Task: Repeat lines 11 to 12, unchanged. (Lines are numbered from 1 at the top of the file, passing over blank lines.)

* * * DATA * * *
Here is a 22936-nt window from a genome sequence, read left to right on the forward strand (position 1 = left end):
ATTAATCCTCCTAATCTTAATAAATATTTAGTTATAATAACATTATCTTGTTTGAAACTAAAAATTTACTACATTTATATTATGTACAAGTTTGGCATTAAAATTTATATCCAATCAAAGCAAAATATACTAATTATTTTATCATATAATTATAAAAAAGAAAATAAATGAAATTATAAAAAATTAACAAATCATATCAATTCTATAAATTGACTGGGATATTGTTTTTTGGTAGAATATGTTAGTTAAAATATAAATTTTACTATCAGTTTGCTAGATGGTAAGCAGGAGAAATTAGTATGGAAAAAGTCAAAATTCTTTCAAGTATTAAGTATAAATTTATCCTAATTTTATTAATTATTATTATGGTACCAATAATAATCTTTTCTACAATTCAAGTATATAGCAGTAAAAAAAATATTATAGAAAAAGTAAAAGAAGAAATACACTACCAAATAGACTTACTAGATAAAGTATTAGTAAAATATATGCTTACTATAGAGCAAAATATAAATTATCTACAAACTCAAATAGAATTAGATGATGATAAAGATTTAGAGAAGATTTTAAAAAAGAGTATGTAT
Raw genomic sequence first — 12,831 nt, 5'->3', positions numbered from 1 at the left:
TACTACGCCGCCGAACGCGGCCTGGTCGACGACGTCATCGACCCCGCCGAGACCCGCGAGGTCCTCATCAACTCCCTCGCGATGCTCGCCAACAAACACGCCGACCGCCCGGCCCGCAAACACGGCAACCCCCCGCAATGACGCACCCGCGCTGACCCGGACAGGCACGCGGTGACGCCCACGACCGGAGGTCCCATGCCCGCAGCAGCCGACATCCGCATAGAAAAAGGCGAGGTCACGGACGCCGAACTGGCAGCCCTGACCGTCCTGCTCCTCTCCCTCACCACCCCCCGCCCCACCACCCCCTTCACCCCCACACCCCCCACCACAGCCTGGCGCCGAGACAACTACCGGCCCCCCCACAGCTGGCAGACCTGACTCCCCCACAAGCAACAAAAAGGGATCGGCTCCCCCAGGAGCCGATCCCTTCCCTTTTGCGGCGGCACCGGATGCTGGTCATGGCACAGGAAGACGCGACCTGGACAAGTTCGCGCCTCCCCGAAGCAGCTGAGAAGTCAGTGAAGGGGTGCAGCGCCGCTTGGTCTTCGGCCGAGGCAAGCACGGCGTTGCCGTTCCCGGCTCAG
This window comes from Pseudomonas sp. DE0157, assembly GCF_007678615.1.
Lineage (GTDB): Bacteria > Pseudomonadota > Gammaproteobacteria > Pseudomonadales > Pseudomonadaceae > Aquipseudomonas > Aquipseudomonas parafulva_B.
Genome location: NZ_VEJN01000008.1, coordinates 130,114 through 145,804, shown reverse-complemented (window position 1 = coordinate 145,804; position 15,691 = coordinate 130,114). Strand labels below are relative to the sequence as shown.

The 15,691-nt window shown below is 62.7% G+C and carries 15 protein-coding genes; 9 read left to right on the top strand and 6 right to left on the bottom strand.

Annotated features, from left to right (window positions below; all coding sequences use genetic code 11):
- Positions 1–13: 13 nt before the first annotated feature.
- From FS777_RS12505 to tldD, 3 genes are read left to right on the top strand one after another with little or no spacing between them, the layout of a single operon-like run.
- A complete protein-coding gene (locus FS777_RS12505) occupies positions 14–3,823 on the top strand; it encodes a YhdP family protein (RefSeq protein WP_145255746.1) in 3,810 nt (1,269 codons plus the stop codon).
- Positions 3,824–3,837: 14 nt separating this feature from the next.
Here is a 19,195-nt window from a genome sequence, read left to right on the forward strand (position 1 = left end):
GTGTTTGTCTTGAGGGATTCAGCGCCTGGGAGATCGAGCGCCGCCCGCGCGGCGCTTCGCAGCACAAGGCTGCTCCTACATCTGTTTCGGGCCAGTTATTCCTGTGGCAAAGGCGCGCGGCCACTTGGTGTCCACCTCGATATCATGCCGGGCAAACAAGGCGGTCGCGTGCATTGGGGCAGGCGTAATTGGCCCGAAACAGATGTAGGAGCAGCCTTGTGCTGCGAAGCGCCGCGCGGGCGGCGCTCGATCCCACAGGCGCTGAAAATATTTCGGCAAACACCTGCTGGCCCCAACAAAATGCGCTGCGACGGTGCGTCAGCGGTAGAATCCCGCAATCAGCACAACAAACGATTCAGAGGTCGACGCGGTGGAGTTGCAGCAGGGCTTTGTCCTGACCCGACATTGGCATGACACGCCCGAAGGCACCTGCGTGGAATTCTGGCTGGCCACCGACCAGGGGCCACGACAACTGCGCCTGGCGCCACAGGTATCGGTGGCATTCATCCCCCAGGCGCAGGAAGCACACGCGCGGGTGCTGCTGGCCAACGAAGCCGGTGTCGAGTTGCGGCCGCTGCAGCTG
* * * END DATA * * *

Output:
- From FS777_RS12505 to tldD, 3 genes are read left to right on the top strand one after another with little or no spacing between them, the layout of a single operon-like run.
- A complete protein-coding gene (locus FS777_RS12505) occupies positions 14–3,823 on the top strand; it encodes a YhdP family protein (RefSeq protein WP_145255746.1) in 3,810 nt (1,269 codons plus the stop codon).